How Mutual Funds benefited from Demonetisation
November 9, 2017
A demonetisation announcement shook the nation on 8 November 2016. Although it was a one-time event, it appears that it did have an impact on the savings of Indians as the money that was running in the parallel economy was brought into the banking system.
High denomination notes, accounting for almost 86 per cent of the in-circulation currency were deposited, flooding banks with liquidity immediately after demonetisation.
“Though remonetisation does take a part of it back to the cash system, a significant part is still in the banking system, and ultimately across financial instruments. This has clearly led to reduced demand for physical assets and enhanced demand for financial assets,” says Manoj Nagpal, CEO, Outlook Asia Capital.
Banks meanwhile, were forced to slash interest rates on fixed deposits with poor demand for credit and the overall reduction in interest rates. Traditionally, fixed deposits were the most in-demand interest option for Indians, because of guaranteed returns and the assured safety of capital. The dropping interest rates, made more people turn to mutual funds.
Demonetisation was not the primary trigger pushing people towards investment alternatives, factors such as falling interest rates, good returns from equity markets and poor performance of real estate were also in play. That said, demonetisation did place downward pressure on interest rates generating more appeal for mutual funds.
Nagpal points out: “Demonetisation led to a distinct accentuated shift towards capital market instruments such as mutual funds both directly and indirectly. It acted as an added driver. The direct impact has been due convergence of cash pools to the banking system, while the indirect impact has been due to changing macro factors and structurally lower inflation.”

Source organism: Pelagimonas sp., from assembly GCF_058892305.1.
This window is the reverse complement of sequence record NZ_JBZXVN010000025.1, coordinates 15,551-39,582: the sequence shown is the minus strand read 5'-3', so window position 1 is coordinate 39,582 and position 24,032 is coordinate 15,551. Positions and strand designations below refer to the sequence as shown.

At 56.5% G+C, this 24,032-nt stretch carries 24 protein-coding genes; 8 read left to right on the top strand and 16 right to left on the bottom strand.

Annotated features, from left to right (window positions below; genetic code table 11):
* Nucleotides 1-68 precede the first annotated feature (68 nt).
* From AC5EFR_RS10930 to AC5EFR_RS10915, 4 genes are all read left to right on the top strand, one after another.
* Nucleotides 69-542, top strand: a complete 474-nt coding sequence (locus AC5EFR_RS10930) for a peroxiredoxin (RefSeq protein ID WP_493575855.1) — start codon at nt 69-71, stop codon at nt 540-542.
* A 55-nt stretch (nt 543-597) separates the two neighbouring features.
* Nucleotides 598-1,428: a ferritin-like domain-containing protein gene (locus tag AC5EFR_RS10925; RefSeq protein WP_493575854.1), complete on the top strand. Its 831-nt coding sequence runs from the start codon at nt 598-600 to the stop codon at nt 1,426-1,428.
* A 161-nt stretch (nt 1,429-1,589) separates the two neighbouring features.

Equity mutual funds received massive net inflows to the tune of Rs 1.23 lakh crore between November 2016 and October 2017 (as per AMFI data compiled by CMIE). This amount is huge, considering that over the past three years there has been collective net inflow of close to 1.67 lakh crore in equity mutual funds. Industry AUM has also reached an all time high of Rs 21 lakh crore as on September end with the equity AUM touching a high of Rs 5.6 lakh crore.
Investors in mutual funds using Systematic Investment Plans (SIP) have increased to record proportions. The SIP is a disciplined way of investing in mutual funds where a person invests a fixed amount regularly; in return, the investor gets the benefit of rupee cost averaging and can avoid market timing. The data provided by Association of Mutual Funds in India shows that fund houses added on average about 8.80 lakh SIP accounts per month in 2017-18, with an average SIP size of about ?3,300 per SIP account.
Experts believe that this shift in investor behaviour in how they view financial assets is likely to continue. “Demonetisation was a onetime event, a year later its effects are almost negligible a most of the upheaval has been absorbed. But it did create a cusp in investors’ saving patterns and those will continue to accrue to capital markets in general and mutual funds in particular,” explains Nagpal.